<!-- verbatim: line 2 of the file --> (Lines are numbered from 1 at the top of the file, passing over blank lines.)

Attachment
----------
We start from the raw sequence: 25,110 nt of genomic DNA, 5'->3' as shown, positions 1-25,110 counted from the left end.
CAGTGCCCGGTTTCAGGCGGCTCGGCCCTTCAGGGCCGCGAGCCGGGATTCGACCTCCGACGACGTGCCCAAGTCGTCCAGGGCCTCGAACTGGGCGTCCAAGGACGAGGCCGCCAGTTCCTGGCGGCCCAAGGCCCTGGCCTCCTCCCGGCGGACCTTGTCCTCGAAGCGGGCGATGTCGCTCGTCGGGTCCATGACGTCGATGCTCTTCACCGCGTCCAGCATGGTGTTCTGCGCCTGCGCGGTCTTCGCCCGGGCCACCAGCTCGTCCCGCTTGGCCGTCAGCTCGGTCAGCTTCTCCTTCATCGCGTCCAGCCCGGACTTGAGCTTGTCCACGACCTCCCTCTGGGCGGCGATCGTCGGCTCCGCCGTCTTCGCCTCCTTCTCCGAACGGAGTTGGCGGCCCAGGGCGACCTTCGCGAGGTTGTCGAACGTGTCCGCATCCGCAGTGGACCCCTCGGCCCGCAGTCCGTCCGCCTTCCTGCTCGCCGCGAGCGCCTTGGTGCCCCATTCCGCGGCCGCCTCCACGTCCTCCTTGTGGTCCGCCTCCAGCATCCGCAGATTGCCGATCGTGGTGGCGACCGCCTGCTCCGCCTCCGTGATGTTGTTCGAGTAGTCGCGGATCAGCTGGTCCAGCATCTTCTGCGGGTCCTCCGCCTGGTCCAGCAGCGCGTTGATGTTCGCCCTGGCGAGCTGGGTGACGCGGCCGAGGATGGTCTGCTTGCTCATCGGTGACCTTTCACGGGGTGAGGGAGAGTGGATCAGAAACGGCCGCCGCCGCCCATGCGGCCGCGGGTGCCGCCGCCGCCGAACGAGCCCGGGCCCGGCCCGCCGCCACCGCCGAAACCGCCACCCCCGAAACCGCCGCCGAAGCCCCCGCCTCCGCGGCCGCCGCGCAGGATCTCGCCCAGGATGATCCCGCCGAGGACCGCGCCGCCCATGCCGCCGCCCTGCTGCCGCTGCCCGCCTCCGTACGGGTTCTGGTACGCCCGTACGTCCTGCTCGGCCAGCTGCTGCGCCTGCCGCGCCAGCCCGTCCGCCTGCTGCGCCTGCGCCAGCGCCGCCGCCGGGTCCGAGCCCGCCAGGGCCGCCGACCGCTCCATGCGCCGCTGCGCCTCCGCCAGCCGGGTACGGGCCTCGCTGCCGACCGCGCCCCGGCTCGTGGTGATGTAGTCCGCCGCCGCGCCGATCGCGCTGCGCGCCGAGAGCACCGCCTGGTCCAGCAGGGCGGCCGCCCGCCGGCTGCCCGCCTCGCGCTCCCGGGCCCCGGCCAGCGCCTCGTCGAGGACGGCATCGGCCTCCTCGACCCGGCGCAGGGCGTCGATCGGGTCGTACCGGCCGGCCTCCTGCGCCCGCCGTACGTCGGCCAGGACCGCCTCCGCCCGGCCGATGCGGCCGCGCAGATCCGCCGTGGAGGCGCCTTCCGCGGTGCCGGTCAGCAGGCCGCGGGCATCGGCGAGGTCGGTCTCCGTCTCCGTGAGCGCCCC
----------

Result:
CAGTGCCCGGTTTCAGGCGGCTCGGCCCTTCAGGGCCGCGAGCCGGGATTCGACCTCCGACGACGTGCCCAAGTCGTCCAGGGCCTCGAACTGGGCGTCCAAGGACGAGGCCGCCAGTTCCTGGCGGCCCAAGGCCCTGGCCTCCTCCCGGCGGACCTTGTCCTCGAAGCGGGCGATGTCGCTCGTCGGGTCCATGACGTCGATGCTCTTCACCGCGTCCAGCATGGTGTTCTGCGCCTGCGCGGTCTTCGCCCGGGCCACCAGCTCGTCCCGCTTGGCCGTCAGCTCGGTCAGCTTCTCCTTCATCGCGTCCAGCCCGGACTTGAGCTTGTCCACGACCTCCCTCTGGGCGGCGATCGTCGGCTCCGCCGTCTTCGCCTCCTTCTCCGAACGGAGTTGGCGGCCCAGGGCGACCTTCGCGAGGTTGTCGAACGTGTCCGCATCCGCAGTGGACCCCTCGGCCCGCAGTCCGTCCGCCTTCCTGCTCGCCGCGAGCGCCTTGGTGCCCCATTCCGCGGCCGCCTCCACGTCCTCCTTGTGGTCCGCCTCCAGCATCCGCAGATTGCCGATCGTGGTGGCGACCGCCTGCTCCGCCTCCGTGATGTTGTTCGAGTAGTCGCGGATCAGCTGGTCCAGCATCTTCTGCGGGTCCTCCGCCTGGTCCAGCAGCGCGTTGATGTTCGCCCTGGCGAGCTGGGTGACGCGGCCGAGGATGGTCTGCTTGCTCATCGGTGACCTTTCACGGGGTGAGGGAGAGTGGATCAGAAACGGCCGCCGCCGCCCATGCGGCCGCGGGTGCCGCCGCCGCCGAACGAGCCCGGGCCCGGCCCGCCGCCACCGCCGAAACCGCCACCCCCGAAACCGCCGCCGAAGCCCCCGCCTCCGCGGCCGCCGCGCAGGATCTCGCCCAGGATGATCCCGCCGAGGACCGCGCCGCCCATGCCGCCGCCCTGCTGCCGCTGCCCGCCTCCGTACGGGTTCTGGTACGCCCGTACGTCCTGCTCGGCCAGCTGCTGCGCCTGCCGCGCCAGCCCGTCCGCCTGCTGCGCCTGCGCCAGCGCCGCCGCCGGGTCCGAGCCCGCCAGGGCCGCCGACCGCTCCATGCGCCGCTGCGCCTCCGCCAGCCGGGTACGGGCCTCGCTGCCGACCGCGCCCCGGCTCGTGGTGATGTAGTCCGCCGCCGCGCCGATCGCGCTGCGCGCCGAGAGCACCGCCTGGTCCAGCAGGGCGGCCGCCCGCCGGCTGCCCGCCTCGCGCTCCCGGGCCCCGGCCAGCGCCTCGTCGAGGACGGCATCGGCCTCCTCGACCCGGCGCAGGGCGTCGATCGGGTCGTACCGGCCGGCCTCCTGCGCCCGCCGTACGTCGGCCAGGACCGCCTCCGCCCGGCCGATGCGGCCGCGCAGATCCGCCGTGGAGGCGCCTTCCGCGGTGCCGGTCAGCAGGCCGCGGGCATCGGCGAGGTCGGTCTCCGTCTCCGTGAGCGCCCC